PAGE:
References[edit]

  1. ^ a b c d e Fromm, Mona (4 March 2017). "The Femtech Revolution". Handelsblatt. Retrieved 12 April 2017.
  2. ^ a b c d e Richmond, Jill (31 December 2016). "The New Year Of Optimisim For Femtech". Forbes. Retrieved 12 April 2017.
  3. ^ Mack, Heather (30 November 2016). "Clue gets $20M to enhance intelligence of period-tracking app, grow team". MobiHealthNews. Retrieved 12 April 2017.
  4. ^ Thompson, Melissa (5 January 2017). "2016 Saw Huge Improvements in FemTech; Here's Why". The Sociable. Retrieved 12 April 2017.
  5. ^ a b c d e f g Magistretti, Bérénice (5 February 2017). "The rise of femtech: women, technology, and Trump". VentureBeat. Retrieved 12 April 2017.
  6. ^ a b c d e f Hinchliffe, Emma (29 December 2016). "Why 2016 was a huge year for women's health tech". Mashable. Retrieved 12 April 2017.
  7. ^ a b Caspi, Heather (15 September 2016). "Rise of 'femtech' promises health solutions for women". Healthcare Dive. Retrieved 12 April 2017.
  8. ^ a b c Mack, Heather (16 September 2016). "Digital health tools for women a growing, necessary and wanted market". MobiHealthNews. Retrieved 12 April 2017.
  9. ^ Baker; Gabriel, Hostetler LLP-Jessie M.; Ravi, Tara. "Women Investing in Women's Health: The Rise of Femtech Companies and Investors in Celebration of Women's History Month | Lexology". www.lexology.com. Retrieved 2019-05-03.
  10. ^ Parker, Leia (13 September 2016). "Will the "femtech" revolution really offer a "digital contraceptive" and detect diseases through a phone?". Silicon Valley Business Journal. Retrieved 12 April 2017.
  11. ^ Burke, Adrienne Jane (17 October 2013). "When the Quantified Self Wants to Conceive a Child". Techonomy Media. Retrieved 6 June 2017.
  12. ^ Buhr, Sarah (30 November 2016). "Period tracking app Clue pulls in $20 million Series B from Nokia Growth Partners". TechCrunch. Retrieved 12 April 2017.
  13. ^ "Testsieger Stiftung Warentest Zyklus-Apps". Zyklus-Apps - Stiftung Warentest. Retrieved 6 May 2019.
  14. ^ Burke, Adrienne Jane (4 March 2013). "Startup's Data Helps Women Succeed with In Vitro Fertilization". Techonomy Media. Retrieved 6 June 2017.
  15. ^ Hinchliffe, Emma (19 November 2016). "The next frontier in wearables is helping couples conceive". Mashable. Retrieved 12 April 2017.
  16. ^ "Twentyeight Health is a telemedicine company expanding access to women's health and reproductive care". TechCrunch. Retrieved 2020-10-16.
  17. ^ Magistretti, Bérénice (22 March 2017). "Femtech startup Elvie raises $6 million for its kegel tracker". VentureBeat. Retrieved 12 April 2017.
  18. ^ Tucker, Charlotte (2021-03-08). ""When I first approached investors, I was told women's health products were too 'niche'": Interview with Elvie's CEO and co-founder, Tania Boler". EU-Startups. Retrieved 2021-04-27.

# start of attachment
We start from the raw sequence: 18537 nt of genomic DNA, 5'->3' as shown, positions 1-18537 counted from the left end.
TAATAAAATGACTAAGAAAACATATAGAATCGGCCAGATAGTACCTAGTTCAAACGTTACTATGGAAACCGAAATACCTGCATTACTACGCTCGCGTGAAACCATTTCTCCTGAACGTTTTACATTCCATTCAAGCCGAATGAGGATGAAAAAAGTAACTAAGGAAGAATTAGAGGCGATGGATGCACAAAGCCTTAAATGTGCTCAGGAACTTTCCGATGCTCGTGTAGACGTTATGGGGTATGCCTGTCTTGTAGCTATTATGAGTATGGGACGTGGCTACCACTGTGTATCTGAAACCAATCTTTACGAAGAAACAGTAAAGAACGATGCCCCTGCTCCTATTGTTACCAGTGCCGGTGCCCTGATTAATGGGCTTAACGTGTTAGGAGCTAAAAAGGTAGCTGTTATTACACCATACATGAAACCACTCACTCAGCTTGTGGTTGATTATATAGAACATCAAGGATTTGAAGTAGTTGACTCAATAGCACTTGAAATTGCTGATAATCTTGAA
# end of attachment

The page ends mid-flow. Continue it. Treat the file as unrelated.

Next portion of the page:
19. ^ Tobin, Lucy (2019-11-18). "Entrepreneurs: 'Femtech' firm Elvie is aiming to boost women's health". www.standard.co.uk. Retrieved 2021-04-27.
  20. ^ "Query Builder | Investors". Crunchbase. Retrieved 2021-04-27.
  21. ^ "The Israeli invention that could end period pain". The Times of Israel. 2016-05-02. Retrieved 2019-01-17.
  22. ^ Ong, Thuy (2017-08-15). "This app is certified in the EU as a form of birth control. Is the US next?". The Verge. Retrieved 2019-03-10.
  23. ^ "Hyped birth control app Natural Cycles has been reported to the authorities - after 37 unwanted pregnancies". nordic.businessinsider.com. 2018-01-11. Retrieved 2019-03-10.
  24. ^ "Swedish regulator says contraceptive app works as advertised". Engadget. Retrieved 2020-10-02.
  25. ^ Holley, Peter (19 October 2017). "The latest way companies are luring top female talent: Breast milk shipping". Washington Post. Retrieved 2020-04-08.
  26. ^ https://store.frost.com/growth-opportunities-in-the-global-femtech-market-forecast-to-2024.html
  27. ^ "This year is setting records for femtech funding | PitchBook". pitchbook.com. Retrieved 2019-06-19.
  28. ^ Cora. "Cora Raises $7.5 Million in Funding and Adds Seasoned Executives to Board". www.prnewswire.com. Retrieved 2019-06-19.
  29. ^ Raphael, Rina (2019-04-02). "Breast-pump maker Elvie raises $42 million in biggest femtech investment yet". Fast Company. Retrieved 2019-06-19.
  30. ^ "Is Technology Pink? Investments in Femtech to Cross the $1.3 Billion Mark in 2020". Forbes. 24 September 2019. Retrieved 4 December 2019.
  31. ^ "Digital contraceptives and period trackers: the rise of femtech". The Guardian. 12 October 2018. Retrieved 4 December 2019.
  32. ^ "The fertility business is booming". The Economist. 8 August 2019. Retrieved 3 January 2020.
  33. ^ Schechner; Secada, Sam; Mark (22 February 2019). ""You Give Apps Sensitive Personal Information. Then They Tell Facebook"".CS1 maint: multiple names: authors list (link)
  34. ^ Healy, Rachael Louise (2021-05-19). "Zuckerberg, get out of my uterus! An examination of fertility apps, data-sharing and remaking the female body as a digitalized reproductive subject". Journal of Gender Studies. 30 (4): 406–416. doi:10.1080/09589236.2020.1845628. ISSN 0958-9236.
  35. ^ Healy, Rachael Louise (2021-05-19). "Zuckerberg, get out of my uterus! An examination of fertility apps, data-sharing and remaking the female body as a digitalized reproductive subject". Journal of Gender Studies. 30 (4): 406–416. doi:10.1080/09589236.2020.1845628. ISSN 0958-9236.